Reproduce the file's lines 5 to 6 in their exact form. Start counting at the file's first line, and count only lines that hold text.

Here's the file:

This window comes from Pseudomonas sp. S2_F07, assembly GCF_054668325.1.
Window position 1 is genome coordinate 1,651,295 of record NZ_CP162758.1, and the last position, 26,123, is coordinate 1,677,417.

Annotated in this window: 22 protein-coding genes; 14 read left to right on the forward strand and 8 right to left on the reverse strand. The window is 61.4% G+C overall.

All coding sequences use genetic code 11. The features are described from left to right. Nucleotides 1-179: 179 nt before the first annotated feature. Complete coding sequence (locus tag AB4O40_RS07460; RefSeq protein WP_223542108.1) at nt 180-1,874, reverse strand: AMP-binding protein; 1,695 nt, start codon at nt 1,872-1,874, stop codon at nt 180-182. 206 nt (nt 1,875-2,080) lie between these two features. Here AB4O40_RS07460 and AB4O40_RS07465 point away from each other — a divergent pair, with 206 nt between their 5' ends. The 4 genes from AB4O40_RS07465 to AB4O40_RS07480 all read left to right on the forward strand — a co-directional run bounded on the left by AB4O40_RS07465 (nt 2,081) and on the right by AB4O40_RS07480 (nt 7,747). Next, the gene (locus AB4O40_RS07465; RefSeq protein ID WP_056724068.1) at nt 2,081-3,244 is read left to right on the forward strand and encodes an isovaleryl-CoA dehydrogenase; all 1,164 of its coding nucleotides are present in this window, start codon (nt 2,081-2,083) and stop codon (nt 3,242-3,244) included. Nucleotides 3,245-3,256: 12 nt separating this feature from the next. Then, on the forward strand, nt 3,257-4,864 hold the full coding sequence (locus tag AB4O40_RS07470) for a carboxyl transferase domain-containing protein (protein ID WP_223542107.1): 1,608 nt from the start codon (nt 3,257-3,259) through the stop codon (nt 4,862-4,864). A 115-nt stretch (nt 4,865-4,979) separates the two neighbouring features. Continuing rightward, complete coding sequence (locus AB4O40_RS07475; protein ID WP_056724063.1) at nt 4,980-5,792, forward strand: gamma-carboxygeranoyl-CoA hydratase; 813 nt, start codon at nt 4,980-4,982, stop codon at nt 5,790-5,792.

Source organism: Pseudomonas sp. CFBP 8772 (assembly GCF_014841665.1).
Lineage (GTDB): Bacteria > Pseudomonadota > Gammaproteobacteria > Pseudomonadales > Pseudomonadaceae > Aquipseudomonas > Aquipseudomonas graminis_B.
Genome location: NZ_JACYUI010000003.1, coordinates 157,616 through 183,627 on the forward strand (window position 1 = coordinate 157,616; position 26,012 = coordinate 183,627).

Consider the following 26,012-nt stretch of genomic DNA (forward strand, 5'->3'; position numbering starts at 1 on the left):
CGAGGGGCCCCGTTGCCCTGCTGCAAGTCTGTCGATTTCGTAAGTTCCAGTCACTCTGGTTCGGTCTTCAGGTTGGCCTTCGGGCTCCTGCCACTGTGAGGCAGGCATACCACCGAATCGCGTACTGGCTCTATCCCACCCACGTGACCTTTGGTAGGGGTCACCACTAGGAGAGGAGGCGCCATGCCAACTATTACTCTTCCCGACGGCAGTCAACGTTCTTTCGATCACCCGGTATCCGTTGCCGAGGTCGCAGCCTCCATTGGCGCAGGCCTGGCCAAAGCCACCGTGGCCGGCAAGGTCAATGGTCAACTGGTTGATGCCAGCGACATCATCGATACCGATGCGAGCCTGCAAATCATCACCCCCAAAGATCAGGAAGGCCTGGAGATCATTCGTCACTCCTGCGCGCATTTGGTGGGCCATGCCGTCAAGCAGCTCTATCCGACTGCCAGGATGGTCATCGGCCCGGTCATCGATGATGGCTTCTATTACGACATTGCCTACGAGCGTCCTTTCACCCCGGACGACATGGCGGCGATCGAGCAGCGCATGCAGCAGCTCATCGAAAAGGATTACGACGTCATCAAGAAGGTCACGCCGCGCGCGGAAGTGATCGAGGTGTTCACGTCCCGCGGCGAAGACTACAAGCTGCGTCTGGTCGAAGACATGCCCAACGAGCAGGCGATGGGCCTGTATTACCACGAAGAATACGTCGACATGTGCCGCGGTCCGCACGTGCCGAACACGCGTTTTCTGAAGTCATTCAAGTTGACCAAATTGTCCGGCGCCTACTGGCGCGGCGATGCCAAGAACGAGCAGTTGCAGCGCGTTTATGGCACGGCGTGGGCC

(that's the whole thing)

Source organism: Pseudomonas sp. CFBP 8772 (assembly GCF_014841665.1).
Lineage (GTDB): Bacteria > Pseudomonadota > Gammaproteobacteria > Pseudomonadales > Pseudomonadaceae > Aquipseudomonas > Aquipseudomonas graminis_B.